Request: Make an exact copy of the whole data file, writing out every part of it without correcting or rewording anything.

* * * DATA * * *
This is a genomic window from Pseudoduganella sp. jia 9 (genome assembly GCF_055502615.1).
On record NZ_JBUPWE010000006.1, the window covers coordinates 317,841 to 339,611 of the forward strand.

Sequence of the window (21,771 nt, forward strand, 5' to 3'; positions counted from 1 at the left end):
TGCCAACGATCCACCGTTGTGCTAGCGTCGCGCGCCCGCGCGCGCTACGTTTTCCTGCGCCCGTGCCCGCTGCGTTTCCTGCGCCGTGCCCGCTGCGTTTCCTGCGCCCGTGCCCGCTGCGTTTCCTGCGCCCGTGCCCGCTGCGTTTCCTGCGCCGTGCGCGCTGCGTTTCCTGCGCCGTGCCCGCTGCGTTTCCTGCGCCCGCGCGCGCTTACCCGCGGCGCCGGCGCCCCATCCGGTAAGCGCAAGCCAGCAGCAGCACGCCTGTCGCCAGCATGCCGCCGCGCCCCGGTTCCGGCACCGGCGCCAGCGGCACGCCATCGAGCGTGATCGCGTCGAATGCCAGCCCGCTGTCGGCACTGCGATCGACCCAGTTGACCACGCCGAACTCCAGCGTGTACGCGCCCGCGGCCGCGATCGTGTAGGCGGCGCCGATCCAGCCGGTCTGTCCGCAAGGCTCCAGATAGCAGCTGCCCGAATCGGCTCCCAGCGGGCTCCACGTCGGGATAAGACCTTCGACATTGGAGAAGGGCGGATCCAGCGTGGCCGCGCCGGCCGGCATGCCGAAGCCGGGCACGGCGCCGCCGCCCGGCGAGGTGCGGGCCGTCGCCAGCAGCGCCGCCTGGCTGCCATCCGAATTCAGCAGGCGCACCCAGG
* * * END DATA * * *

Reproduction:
This is a genomic window from Pseudoduganella sp. jia 9 (genome assembly GCF_055502615.1).
On record NZ_JBUPWE010000006.1, the window covers coordinates 317,841 to 339,611 of the forward strand.

Sequence of the window (21,771 nt, forward strand, 5' to 3'; positions counted from 1 at the left end):
TGCCAACGATCCACCGTTGTGCTAGCGTCGCGCGCCCGCGCGCGCTACGTTTTCCTGCGCCCGTGCCCGCTGCGTTTCCTGCGCCGTGCCCGCTGCGTTTCCTGCGCCCGTGCCCGCTGCGTTTCCTGCGCCCGTGCCCGCTGCGTTTCCTGCGCCGTGCGCGCTGCGTTTCCTGCGCCGTGCCCGCTGCGTTTCCTGCGCCCGCGCGCGCTTACCCGCGGCGCCGGCGCCCCATCCGGTAAGCGCAAGCCAGCAGCAGCACGCCTGTCGCCAGCATGCCGCCGCGCCCCGGTTCCGGCACCGGCGCCAGCGGCACGCCATCGAGCGTGATCGCGTCGAATGCCAGCCCGCTGTCGGCACTGCGATCGACCCAGTTGACCACGCCGAACTCCAGCGTGTACGCGCCCGCGGCCGCGATCGTGTAGGCGGCGCCGATCCAGCCGGTCTGTCCGCAAGGCTCCAGATAGCAGCTGCCCGAATCGGCTCCCAGCGGGCTCCACGTCGGGATAAGACCTTCGACATTGGAGAAGGGCGGATCCAGCGTGGCCGCGCCGGCCGGCATGCCGAAGCCGGGCACGGCGCCGCCGCCCGGCGAGGTGCGGGCCGTCGCCAGCAGCGCCGCCTGGCTGCCATCCGAATTCAGCAGGCGCACCCAGG